After excluding unusual edema, hemorrhage, and inflammation, the ROI-SI can indirectly reflect the change in fat infiltration of the targeted muscles. Correlation analyses indicated that a stronger paraspinal muscle usually had a higher degree of fat infiltration, whereas the muscle atrophied along with fat infiltration (Fig. 4A, B). These results were similar to those of previous viewpoints12 and supported the reliability of the methods used in measuring SI.
Spinal degeneration includes the vertebrae, discs, and joints, and can be seen in muscles around the spine.6,14 Previous studies have reported changes in the morphology and composition of the muscles in adults. Fat infiltration in the paraspinal muscles has been found to increase progressively with age10,14,15 and is more significant in the lower lumbar region than in the upper lumbar region.14,16,17 In a long-term study, decreased muscle volume was also reported to be age-dependent in the normal population,15 and 15% of skeletal muscle mass was lost every 10 years in individuals older than 50 years of age.18 In the present study, both patient groups showed a decreased in the ROI-CSA accompanied by an increase in the ROI-SI (Table 2). However, patients with refractures had significantly more paraspinal muscle shrinkage along with an increase in the SI compared to the non-refractured group. The CSA/SI ratios showed the same outcomes. In other words, patients after PKP were more inclined to sustain new OVCFs when the quality of the paraspinal muscle deteriorated.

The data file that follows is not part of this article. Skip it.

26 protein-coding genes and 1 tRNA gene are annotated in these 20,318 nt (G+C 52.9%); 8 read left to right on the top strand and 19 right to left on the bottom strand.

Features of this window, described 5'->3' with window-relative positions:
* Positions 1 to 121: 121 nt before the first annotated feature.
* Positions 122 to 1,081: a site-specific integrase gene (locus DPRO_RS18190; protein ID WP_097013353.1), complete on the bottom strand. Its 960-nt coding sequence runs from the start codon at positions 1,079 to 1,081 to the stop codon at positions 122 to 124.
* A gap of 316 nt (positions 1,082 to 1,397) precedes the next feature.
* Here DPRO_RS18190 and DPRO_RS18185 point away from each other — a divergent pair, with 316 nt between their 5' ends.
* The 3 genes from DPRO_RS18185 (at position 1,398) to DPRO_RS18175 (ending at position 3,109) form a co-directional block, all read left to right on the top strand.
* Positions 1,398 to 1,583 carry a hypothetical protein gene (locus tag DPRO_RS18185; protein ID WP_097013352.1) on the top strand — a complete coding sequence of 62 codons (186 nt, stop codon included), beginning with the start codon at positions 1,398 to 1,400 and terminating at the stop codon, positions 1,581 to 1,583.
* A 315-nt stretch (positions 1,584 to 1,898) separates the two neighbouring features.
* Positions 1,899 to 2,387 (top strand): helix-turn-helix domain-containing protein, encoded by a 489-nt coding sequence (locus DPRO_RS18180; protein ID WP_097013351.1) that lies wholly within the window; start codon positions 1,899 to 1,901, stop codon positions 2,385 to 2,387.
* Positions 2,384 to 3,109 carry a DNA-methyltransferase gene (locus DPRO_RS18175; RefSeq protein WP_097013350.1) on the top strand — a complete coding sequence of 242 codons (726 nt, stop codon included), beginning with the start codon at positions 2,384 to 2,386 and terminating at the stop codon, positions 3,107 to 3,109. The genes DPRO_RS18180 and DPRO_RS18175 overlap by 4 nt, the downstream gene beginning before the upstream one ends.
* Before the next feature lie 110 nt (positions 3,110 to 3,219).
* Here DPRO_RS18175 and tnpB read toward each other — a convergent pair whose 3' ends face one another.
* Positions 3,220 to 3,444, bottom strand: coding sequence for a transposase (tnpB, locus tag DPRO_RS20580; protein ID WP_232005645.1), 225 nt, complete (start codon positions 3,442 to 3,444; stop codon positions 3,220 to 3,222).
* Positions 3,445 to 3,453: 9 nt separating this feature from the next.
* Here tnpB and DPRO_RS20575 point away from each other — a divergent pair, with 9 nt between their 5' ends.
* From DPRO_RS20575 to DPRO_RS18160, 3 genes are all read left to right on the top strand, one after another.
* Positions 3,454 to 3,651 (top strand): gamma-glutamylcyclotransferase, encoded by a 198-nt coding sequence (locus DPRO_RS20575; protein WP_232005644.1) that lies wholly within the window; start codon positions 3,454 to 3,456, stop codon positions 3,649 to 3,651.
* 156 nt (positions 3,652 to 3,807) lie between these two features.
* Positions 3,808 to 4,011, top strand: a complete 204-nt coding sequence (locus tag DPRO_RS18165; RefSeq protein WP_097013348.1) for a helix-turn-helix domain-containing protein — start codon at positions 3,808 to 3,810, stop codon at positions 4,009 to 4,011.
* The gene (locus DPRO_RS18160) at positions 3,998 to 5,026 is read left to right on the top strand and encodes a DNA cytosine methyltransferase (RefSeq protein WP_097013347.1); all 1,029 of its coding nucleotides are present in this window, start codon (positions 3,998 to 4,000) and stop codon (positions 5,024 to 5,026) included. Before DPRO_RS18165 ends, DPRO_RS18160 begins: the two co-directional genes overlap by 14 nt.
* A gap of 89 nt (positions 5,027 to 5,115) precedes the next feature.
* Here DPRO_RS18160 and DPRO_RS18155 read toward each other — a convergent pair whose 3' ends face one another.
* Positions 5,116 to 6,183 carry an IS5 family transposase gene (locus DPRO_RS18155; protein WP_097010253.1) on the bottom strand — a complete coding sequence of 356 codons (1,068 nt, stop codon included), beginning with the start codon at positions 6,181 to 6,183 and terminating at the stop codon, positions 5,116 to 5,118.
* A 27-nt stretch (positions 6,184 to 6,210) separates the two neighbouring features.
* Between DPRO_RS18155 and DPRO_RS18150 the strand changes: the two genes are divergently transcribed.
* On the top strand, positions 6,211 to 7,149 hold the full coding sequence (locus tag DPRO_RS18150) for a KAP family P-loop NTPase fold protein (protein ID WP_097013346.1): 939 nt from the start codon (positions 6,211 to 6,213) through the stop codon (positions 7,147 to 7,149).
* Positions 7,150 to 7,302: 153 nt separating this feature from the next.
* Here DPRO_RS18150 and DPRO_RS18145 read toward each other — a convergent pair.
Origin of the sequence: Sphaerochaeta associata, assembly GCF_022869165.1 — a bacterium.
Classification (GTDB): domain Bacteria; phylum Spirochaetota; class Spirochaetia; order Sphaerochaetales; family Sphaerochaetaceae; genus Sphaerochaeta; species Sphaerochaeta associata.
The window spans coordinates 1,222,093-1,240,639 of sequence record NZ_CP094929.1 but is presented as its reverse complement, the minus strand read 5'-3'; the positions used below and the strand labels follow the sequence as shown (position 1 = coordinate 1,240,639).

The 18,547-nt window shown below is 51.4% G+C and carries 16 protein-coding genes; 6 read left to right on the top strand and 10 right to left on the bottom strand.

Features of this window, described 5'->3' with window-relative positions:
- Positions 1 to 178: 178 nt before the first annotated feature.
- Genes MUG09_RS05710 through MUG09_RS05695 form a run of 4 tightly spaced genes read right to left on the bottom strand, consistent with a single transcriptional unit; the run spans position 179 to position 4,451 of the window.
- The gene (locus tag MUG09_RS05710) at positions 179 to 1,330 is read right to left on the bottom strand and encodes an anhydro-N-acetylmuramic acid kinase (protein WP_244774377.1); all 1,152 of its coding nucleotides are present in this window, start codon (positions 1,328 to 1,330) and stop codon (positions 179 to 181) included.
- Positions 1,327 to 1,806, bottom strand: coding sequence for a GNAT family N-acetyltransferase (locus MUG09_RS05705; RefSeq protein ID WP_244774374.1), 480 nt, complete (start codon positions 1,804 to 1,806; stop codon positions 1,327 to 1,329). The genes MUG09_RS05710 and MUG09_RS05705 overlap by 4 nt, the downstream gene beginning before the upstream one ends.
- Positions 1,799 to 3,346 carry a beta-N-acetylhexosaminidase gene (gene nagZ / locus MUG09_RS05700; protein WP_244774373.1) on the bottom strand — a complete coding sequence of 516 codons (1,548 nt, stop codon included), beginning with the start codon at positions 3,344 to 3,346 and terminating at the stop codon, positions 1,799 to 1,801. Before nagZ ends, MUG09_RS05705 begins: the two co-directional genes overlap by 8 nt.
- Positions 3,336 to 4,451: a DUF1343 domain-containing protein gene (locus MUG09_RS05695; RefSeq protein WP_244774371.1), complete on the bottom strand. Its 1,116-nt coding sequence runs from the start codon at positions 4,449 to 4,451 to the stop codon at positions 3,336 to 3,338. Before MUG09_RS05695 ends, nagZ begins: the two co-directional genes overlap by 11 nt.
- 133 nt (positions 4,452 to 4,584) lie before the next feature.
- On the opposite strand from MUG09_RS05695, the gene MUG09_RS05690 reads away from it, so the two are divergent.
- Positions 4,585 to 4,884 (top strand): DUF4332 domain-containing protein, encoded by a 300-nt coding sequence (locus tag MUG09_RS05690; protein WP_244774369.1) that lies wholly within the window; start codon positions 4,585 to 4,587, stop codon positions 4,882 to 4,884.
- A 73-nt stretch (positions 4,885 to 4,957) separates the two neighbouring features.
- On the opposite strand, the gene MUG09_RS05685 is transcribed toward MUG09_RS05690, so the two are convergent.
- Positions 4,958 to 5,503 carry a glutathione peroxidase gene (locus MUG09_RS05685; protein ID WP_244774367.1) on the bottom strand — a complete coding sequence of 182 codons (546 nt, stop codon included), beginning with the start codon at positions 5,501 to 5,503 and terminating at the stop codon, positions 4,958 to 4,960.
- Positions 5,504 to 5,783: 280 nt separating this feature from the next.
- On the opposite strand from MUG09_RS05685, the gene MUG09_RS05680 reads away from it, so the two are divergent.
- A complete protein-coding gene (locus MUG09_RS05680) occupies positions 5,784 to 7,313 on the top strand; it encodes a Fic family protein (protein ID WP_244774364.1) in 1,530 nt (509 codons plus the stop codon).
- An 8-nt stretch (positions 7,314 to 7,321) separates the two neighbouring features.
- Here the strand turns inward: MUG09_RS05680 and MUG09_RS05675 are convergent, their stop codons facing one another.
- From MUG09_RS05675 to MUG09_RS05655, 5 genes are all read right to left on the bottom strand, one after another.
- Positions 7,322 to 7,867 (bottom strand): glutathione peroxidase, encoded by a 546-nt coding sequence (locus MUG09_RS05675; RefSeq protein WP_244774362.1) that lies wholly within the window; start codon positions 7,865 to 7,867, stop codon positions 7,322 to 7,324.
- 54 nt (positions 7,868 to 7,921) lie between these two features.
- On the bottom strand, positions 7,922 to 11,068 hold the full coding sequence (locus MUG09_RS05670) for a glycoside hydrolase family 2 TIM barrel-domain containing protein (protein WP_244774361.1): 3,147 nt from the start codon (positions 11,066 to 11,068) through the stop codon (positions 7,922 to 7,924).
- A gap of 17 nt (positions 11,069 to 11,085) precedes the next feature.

Trunk muscles have been shown to be an important element of spinal stability. Biomechanical studies have reported that paraspinal muscles support the ligaments and vertebrae; therefore, weak paraspinal muscles would result in instability of the spine in patients with osteoporotic fractures. Inversely, stronger muscles can decrease stresses between the vertebrae, intravertebral discs, and facet joints, and play an irreplaceable role at higher loads.6,19